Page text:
Eileen Pollack was the first woman to graduate with a B.S. in physics from Yale. In many of her physics courses, she was the only woman in the room. Constantly doubted, discouraged, and underestimated, Pollack struggled to find her place in the world of physics. Instead, recognized for her talent as a writer, she decided to turn away from physics entirely and pursue a graduate degree in writing. The Only Woman in the Room is her attempt to understand why.
Pollack’s raw and vulnerable memoir is like a cold white light shining illuminating the harsh realities many women pursuing STEM careers have experienced. Her memoir rings true because it isn’t just her story. She’s addressing the elephant in the room: the real reasons that many talented, intelligent women ultimately turn away from STEM.
In one scene, Pollack recalls bringing a cooking pan, spoon, aluminum foil and a battery to her junior high science class. Her teacher gave the failed experiment a disappointing grade. But without an adult’s guidance, she had struggled to complete the assigned experiment. Pollack argues that this is just one example of how young women are not encouraged to go into sciences — if she had been a boy, an adult would have been more likely to guide her through the experiment safely and successfully. Without this crucial source of mentorship and encouragement, the young and bright Eileen was left behind — all while her male peers received the resources and support they needed to pursue science.
“A child needed more than a copy of the World Book Encyclopedia to pull off a project like the one I attempted,” writes Pollack. “Even the brightest kid needs a sympathetic grown-up.”
Pollack’s memoir is powerful because her recollection of these seemingly small childhood occurrences — ones that many women can relate to — pieces together the full picture of her frustrating experience trying to pursue science. The mosaic shows sexism, stereotypes, and unjust expectations that the young Pollack desperately tries to overcome and ignore. But with all of her mental energy spent on competing with boys, standing up for herself, and trying to prove something, the idea of doing that through a graduate degree (and for the rest of her life) makes her sick to her stomach.
Physicists are expected to dedicate their life to their work. Men in physics during Pollack’s time didn’t need to wash dishes, do laundry, or take care of children. And Pollack was attracted to many of the young physicists she met — what if she married one, she wondered, who would take care of the children then? While a male physicists could get away with having a wife to take care of him, who would have dinner ready for her when she came home from the lab? These seemingly insignificant details build up to form the wall that many women, instead of trying to climb over and get into to the sciences, end up turning away from. Pollack is a gifted writer and has done great things with her life outside of physics. But her memoir isn’t a success story.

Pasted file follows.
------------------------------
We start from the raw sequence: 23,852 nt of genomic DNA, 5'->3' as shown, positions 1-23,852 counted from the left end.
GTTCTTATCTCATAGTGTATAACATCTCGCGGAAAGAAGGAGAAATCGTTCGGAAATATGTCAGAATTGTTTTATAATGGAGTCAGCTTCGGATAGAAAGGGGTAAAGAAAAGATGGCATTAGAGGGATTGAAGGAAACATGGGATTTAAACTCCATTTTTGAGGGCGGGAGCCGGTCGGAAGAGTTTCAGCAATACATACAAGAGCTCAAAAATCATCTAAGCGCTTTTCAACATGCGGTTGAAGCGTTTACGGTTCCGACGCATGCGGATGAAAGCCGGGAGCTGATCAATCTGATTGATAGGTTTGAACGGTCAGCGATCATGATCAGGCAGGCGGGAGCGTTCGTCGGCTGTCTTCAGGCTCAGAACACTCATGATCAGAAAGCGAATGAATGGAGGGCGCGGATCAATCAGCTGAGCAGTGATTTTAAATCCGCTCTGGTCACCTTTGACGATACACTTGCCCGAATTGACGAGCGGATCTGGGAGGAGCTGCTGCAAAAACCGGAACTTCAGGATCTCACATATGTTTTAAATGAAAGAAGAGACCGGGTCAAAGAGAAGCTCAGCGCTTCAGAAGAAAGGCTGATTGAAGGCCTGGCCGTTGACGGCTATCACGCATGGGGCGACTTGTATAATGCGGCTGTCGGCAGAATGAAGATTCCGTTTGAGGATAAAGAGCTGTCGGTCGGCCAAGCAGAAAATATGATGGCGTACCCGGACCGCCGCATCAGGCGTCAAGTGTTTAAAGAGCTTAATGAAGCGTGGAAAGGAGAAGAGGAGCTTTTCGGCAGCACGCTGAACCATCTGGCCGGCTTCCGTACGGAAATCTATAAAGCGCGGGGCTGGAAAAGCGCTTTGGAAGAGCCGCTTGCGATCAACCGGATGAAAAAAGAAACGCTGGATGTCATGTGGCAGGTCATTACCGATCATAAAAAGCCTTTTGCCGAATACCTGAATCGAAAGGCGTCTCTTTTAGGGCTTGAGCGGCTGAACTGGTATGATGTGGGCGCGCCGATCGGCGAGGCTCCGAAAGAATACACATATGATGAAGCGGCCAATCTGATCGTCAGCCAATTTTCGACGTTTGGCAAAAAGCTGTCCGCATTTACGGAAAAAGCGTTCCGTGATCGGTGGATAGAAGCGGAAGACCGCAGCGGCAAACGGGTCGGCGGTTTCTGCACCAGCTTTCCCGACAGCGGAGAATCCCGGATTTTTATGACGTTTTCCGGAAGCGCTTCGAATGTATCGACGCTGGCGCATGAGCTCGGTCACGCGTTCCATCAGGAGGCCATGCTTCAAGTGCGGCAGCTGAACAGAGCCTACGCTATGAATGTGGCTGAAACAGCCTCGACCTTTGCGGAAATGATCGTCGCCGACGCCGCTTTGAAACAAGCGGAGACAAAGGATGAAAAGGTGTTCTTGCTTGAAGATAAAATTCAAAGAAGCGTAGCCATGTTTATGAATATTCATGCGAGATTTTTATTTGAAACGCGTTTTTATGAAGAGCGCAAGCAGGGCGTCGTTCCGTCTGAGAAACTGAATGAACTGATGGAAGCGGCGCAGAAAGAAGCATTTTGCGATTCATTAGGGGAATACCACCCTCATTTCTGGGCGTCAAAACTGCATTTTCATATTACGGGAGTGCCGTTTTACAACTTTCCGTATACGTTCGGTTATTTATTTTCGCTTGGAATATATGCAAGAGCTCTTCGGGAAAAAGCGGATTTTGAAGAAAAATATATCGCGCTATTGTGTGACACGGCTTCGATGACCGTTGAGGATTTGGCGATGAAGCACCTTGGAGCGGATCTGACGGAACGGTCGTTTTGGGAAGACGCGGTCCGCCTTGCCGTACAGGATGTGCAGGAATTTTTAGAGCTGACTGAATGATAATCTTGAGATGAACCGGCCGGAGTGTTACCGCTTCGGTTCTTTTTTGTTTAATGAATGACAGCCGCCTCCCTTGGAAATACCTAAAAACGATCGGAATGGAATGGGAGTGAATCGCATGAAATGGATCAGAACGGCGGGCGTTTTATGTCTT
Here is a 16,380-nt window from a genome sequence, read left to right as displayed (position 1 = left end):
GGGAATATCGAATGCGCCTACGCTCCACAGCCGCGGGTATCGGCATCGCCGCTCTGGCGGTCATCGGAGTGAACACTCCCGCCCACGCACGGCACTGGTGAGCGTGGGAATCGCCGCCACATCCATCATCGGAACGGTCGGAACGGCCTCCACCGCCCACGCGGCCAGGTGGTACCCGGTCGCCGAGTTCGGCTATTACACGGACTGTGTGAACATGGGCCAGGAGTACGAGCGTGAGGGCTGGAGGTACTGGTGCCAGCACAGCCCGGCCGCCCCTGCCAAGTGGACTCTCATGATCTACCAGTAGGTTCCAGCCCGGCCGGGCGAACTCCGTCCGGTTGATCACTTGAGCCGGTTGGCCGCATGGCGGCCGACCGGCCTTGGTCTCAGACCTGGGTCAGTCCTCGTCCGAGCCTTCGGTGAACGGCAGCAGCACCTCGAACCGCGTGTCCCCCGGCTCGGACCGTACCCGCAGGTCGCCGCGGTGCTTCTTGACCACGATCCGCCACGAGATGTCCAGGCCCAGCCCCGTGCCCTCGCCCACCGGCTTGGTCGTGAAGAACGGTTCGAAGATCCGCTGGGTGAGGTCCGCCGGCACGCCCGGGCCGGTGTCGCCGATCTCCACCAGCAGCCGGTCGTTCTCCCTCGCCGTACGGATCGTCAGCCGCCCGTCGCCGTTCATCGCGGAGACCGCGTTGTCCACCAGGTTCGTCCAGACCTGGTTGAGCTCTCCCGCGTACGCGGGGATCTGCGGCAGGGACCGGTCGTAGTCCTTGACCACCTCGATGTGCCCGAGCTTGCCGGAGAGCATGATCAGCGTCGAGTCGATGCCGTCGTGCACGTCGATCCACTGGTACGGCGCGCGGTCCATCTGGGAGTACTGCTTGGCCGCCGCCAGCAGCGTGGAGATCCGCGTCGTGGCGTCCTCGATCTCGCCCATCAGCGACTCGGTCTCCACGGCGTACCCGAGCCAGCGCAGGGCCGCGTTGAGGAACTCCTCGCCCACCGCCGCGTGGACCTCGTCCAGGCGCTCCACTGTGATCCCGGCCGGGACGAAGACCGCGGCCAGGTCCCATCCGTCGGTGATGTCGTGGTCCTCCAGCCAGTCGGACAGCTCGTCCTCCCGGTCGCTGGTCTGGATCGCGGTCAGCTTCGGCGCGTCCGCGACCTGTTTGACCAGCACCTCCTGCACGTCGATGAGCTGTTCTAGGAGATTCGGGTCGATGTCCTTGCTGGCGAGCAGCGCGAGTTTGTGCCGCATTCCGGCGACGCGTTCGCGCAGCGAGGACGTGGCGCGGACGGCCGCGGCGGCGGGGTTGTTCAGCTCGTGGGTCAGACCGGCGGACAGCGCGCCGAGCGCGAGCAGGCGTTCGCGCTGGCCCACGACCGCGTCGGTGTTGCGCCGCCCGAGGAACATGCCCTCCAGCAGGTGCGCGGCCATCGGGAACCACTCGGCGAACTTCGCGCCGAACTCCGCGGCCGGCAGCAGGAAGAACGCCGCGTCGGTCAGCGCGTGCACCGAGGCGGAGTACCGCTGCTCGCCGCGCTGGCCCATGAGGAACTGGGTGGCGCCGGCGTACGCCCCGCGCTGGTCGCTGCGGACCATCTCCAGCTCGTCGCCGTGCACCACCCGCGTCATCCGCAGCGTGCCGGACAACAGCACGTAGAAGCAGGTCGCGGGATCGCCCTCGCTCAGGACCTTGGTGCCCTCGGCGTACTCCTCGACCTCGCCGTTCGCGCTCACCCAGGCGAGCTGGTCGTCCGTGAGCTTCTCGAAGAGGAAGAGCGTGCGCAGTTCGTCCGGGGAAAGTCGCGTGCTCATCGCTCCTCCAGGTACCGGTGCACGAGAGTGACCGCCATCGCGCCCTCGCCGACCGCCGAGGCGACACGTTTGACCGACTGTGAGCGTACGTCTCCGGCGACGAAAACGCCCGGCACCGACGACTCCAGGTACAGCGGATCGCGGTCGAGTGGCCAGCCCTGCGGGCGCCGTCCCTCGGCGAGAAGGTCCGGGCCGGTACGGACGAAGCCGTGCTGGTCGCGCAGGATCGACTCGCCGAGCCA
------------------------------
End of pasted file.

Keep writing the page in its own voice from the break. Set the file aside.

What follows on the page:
Her experience is like that of many other women who tried to pursue physics and felt put off by the environment, their male peers, and the way they were treated. Nautilus has an illuminating essay called The Parallel Universes of a Woman in Science by Kate Marvel that also addresses this issue. While reading it recently, I was struck by how much she reminded me of Pollack. If Marvel’s essay and beautiful writing fascinates you, it’s worth taking the time to read The Only Woman in the Room and explore the topic more in depth. Again, this kind of memoir-writing addresses the elephant in the room — why women leave science. And we need to talk about it.
“In high school, my physics books had been composed of words, while the same chapters in my college textbook were filled with diagrams and equations. Rather than see this as a warning — not only had I not learned the material in this book, I had not learned the material I would need to learn the material — I couldn’t wait to confront the first real academic challenge I had ever faced,” writes Pollack. But later, “[t]hat excitement turned to alarm as [the professor] raced across the stage, weaving equations I couldn’t unravel and telling jokes the humor of which eluded me. I hadn’t understood anything he said the spring before, but I figured I had arrived at the movie late, and if I came in at the beginning, I would understand everything I had missed. The truth is, if you don’t know the language in which a movie is being shown, you won’t have any better grip on the plot if you come in at the beginning than at the end.” Worst of all, the boy to her left leaned back and muttered, “Jesus…we covered this shit in high school.”
Pollack’s book explores the fear she feels from perceiving herself as behind her male peers. But as she comes to find out later, her lack of confidence stems from incorrectly perceiving of her abilities. She’s behind her male peers because she’s been denied the same learning opportunities they’ve been freely given.
The Only Woman in the Room shines in the final chapters. Pollack’s writing is vulnerable, honest, and logical. It’s unclear whether she set out to touch her reader or better understand herself, but she seems to have achieved both by the end of the book. It’s worth reading whether or not you studied science in college. It’s worth reading whether you are a man or a woman. And it’s absolutely worth reading if you are a lost, anxious college student like myself, worrying about whether I am making the right choices.
Eileen Pollack’s memoir is one that will withstand the lengths of time as one of the most important accounts of women’s experiences in science.